The continuous delivery software strategy is about as straightforward a process as agile software development gets. But terms like continuous delivery can be confusing and conflated when discussed with continuous integration software or continuous deployment software.
Most experts consider continuous delivery to be the umbrella approach that includes these continuous processes. Within the approach lay software tools for integration, deployment, build automation software and configuration management software.
It’s a practice closely related devops approaches, but significantly more specific and outlined. Developers aim to create software that’s redeployable during its lifecycle. It involves having team members continuously viewing, testing and trading feedback.
The order of operations usually functions as follows: build automation, continuous integration and continuous deployment. All occur in a circular pattern while teams utilize configuration management software.
It all starts here. Everything that is eventually deployed and delivered is built, then passes through the following stages of the continuous delivery pipeline. Build servers compile and package code every time changes occur. It then flows into a source code repository (i.e. continuous integration).
Changes are built then tested and returned to developers. Tests are interpreted and notify development teams of functionality breakdowns and errors. The number of times this back and forth occurs varies across development teams.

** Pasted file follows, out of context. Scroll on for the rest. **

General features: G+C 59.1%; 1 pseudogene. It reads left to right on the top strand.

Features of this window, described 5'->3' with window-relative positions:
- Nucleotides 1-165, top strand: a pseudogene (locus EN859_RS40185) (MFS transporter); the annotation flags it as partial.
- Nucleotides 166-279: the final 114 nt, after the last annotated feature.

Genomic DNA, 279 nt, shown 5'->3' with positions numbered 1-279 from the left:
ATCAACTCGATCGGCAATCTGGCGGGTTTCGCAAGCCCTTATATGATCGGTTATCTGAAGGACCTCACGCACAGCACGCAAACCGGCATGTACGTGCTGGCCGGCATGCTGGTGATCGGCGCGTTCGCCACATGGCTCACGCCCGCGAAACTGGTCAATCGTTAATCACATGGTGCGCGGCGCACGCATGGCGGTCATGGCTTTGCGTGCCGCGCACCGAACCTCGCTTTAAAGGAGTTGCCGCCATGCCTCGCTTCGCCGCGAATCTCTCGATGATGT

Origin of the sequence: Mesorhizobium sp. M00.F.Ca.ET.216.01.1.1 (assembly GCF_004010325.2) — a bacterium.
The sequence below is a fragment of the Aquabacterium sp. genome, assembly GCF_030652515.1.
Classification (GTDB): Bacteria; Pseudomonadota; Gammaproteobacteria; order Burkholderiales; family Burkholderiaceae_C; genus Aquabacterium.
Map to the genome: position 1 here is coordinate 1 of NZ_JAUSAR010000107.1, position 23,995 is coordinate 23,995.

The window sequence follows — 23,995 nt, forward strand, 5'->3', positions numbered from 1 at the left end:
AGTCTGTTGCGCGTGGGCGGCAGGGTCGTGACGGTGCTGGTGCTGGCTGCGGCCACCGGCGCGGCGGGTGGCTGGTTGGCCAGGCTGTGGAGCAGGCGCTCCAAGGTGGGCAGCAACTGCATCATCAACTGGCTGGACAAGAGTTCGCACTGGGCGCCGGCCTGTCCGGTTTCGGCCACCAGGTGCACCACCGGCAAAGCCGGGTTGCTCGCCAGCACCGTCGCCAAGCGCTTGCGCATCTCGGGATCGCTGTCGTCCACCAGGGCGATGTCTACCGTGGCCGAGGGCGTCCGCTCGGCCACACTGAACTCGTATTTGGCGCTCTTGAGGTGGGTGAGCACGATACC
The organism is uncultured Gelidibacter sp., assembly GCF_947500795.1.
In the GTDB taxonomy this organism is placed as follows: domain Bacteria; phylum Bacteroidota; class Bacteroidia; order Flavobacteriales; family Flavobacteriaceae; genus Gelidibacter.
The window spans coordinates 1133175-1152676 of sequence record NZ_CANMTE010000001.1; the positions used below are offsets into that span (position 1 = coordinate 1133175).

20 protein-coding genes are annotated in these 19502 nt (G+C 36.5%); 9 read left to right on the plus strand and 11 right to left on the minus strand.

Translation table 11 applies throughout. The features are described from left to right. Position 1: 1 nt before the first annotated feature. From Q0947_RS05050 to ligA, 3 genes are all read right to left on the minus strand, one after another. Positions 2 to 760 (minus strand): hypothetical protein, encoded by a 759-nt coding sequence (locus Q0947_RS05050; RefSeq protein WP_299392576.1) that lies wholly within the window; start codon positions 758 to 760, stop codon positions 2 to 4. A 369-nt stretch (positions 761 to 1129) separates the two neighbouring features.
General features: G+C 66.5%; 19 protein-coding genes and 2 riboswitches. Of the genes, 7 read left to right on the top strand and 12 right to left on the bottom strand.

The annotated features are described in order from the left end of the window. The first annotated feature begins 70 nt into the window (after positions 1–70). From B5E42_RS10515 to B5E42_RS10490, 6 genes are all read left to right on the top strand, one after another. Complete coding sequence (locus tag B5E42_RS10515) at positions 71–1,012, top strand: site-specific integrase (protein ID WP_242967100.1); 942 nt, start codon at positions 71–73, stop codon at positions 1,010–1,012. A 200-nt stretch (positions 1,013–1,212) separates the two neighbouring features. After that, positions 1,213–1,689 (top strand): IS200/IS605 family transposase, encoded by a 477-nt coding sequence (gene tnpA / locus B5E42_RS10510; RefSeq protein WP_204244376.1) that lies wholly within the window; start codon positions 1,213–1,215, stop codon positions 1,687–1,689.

This component of the pipeline is often included within the build stage. As code is committed and builds occur, bit by bit, code is integrated into the software’s code base.
Developers “check out” code from the repository like they would a book from the library. A continuous integration server monitors the repository as the developer makes changes and tests for successful integrations.
Once builds are fully integrated into the source code repository, new features are deployable with the push of a button.
Deployment is not always adopted by teams practicing continuous delivery. If it is, it follows shortly after integrations are tested and declared successful.
“It is the practice of releasing every good build to users,” according to Jez Humble, author of the book “Continuous Delivery.”
Many software tools are designed specifically for this practice. They automatically release the code and instantly activate it.
These tools allow for development teams to provision and manage code and track changes made throughout the continuous delivery process. It provides development teams a historical record of changes.
These tools come in handy when managing projects, finding bugs and auditing the process. It captures release versions and allow development teams the ability to roll back configurations of previous versions of the application.